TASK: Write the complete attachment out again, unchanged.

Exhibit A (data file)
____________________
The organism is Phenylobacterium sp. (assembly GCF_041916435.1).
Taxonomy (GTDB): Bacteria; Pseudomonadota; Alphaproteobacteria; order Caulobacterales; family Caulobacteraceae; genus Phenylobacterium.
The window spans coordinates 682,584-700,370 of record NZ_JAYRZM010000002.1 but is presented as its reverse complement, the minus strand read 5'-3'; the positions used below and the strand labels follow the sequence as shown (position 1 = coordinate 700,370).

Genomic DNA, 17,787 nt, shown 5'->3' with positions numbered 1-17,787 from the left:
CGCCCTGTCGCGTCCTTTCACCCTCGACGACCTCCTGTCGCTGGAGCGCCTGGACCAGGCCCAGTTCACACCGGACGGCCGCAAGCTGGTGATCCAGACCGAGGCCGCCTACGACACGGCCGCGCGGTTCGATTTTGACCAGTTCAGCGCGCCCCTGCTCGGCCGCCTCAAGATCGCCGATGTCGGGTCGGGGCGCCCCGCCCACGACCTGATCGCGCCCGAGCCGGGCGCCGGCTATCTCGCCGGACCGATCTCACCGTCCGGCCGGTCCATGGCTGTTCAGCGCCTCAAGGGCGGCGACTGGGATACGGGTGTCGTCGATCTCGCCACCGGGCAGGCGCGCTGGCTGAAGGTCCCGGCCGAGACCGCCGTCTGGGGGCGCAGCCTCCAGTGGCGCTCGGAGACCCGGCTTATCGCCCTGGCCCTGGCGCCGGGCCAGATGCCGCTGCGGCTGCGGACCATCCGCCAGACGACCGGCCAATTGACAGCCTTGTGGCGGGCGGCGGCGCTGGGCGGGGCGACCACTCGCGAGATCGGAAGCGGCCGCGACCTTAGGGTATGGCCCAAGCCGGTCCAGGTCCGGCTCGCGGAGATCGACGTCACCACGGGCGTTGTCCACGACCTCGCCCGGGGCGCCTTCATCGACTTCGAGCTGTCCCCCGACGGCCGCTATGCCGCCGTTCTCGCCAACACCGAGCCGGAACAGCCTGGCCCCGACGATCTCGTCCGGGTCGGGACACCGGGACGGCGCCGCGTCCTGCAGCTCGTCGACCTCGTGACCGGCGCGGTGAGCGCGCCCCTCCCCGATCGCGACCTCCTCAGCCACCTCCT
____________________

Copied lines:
The organism is Phenylobacterium sp. (assembly GCF_041916435.1).
Taxonomy (GTDB): Bacteria; Pseudomonadota; Alphaproteobacteria; order Caulobacterales; family Caulobacteraceae; genus Phenylobacterium.
The window spans coordinates 682,584-700,370 of record NZ_JAYRZM010000002.1 but is presented as its reverse complement, the minus strand read 5'-3'; the positions used below and the strand labels follow the sequence as shown (position 1 = coordinate 700,370).

Genomic DNA, 17,787 nt, shown 5'->3' with positions numbered 1-17,787 from the left:
CGCCCTGTCGCGTCCTTTCACCCTCGACGACCTCCTGTCGCTGGAGCGCCTGGACCAGGCCCAGTTCACACCGGACGGCCGCAAGCTGGTGATCCAGACCGAGGCCGCCTACGACACGGCCGCGCGGTTCGATTTTGACCAGTTCAGCGCGCCCCTGCTCGGCCGCCTCAAGATCGCCGATGTCGGGTCGGGGCGCCCCGCCCACGACCTGATCGCGCCCGAGCCGGGCGCCGGCTATCTCGCCGGACCGATCTCACCGTCCGGCCGGTCCATGGCTGTTCAGCGCCTCAAGGGCGGCGACTGGGATACGGGTGTCGTCGATCTCGCCACCGGGCAGGCGCGCTGGCTGAAGGTCCCGGCCGAGACCGCCGTCTGGGGGCGCAGCCTCCAGTGGCGCTCGGAGACCCGGCTTATCGCCCTGGCCCTGGCGCCGGGCCAGATGCCGCTGCGGCTGCGGACCATCCGCCAGACGACCGGCCAATTGACAGCCTTGTGGCGGGCGGCGGCGCTGGGCGGGGCGACCACTCGCGAGATCGGAAGCGGCCGCGACCTTAGGGTATGGCCCAAGCCGGTCCAGGTCCGGCTCGCGGAGATCGACGTCACCACGGGCGTTGTCCACGACCTCGCCCGGGGCGCCTTCATCGACTTCGAGCTGTCCCCCGACGGCCGCTATGCCGCCGTTCTCGCCAACACCGAGCCGGAACAGCCTGGCCCCGACGATCTCGTCCGGGTCGGGACACCGGGACGGCGCCGCGTCCTGCAGCTCGTCGACCTCGTGACCGGCGCGGTGAGCGCGCCCCTCCCCGATCGCGACCTCCTCAGCCACCTCCT